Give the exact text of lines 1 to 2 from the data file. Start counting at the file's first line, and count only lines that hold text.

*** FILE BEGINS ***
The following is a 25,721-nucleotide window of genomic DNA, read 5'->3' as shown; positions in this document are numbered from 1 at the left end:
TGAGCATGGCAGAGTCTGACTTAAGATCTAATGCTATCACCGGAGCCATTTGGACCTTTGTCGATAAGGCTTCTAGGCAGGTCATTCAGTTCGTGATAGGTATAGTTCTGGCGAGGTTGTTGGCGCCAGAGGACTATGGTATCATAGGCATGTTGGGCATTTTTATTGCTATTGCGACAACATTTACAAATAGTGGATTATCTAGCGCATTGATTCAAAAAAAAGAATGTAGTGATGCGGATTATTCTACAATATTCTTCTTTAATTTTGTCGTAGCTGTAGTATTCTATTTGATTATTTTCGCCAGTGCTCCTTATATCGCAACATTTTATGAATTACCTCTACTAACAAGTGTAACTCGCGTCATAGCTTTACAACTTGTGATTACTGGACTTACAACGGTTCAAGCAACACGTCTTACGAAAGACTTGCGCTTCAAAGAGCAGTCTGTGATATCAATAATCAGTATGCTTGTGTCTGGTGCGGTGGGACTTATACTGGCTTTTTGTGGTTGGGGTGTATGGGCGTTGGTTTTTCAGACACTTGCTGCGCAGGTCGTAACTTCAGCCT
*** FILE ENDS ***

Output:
The following is a 25,721-nucleotide window of genomic DNA, read 5'->3' as shown; positions in this document are numbered from 1 at the left end:
TGAGCATGGCAGAGTCTGACTTAAGATCTAATGCTATCACCGGAGCCATTTGGACCTTTGTCGATAAGGCTTCTAGGCAGGTCATTCAGTTCGTGATAGGTATAGTTCTGGCGAGGTTGTTGGCGCCAGAGGACTATGGTATCATAGGCATGTTGGGCATTTTTATTGCTATTGCGACAACATTTACAAATAGTGGATTATCTAGCGCATTGATTCAAAAAAAAGAATGTAGTGATGCGGATTATTCTACAATATTCTTCTTTAATTTTGTCGTAGCTGTAGTATTCTATTTGATTATTTTCGCCAGTGCTCCTTATATCGCAACATTTTATGAATTACCTCTACTAACAAGTGTAACTCGCGTCATAGCTTTACAACTTGTGATTACTGGACTTACAACGGTTCAAGCAACACGTCTTACGAAAGACTTGCGCTTCAAAGAGCAGTCTGTGATATCAATAATCAGTATGCTTGTGTCTGGTGCGGTGGGACTTATACTGGCTTTTTGTGGTTGGGGTGTATGGGCGTTGGTTTTTCAGACACTTGCTGCGCAGGTCGTAACTTCAGCCT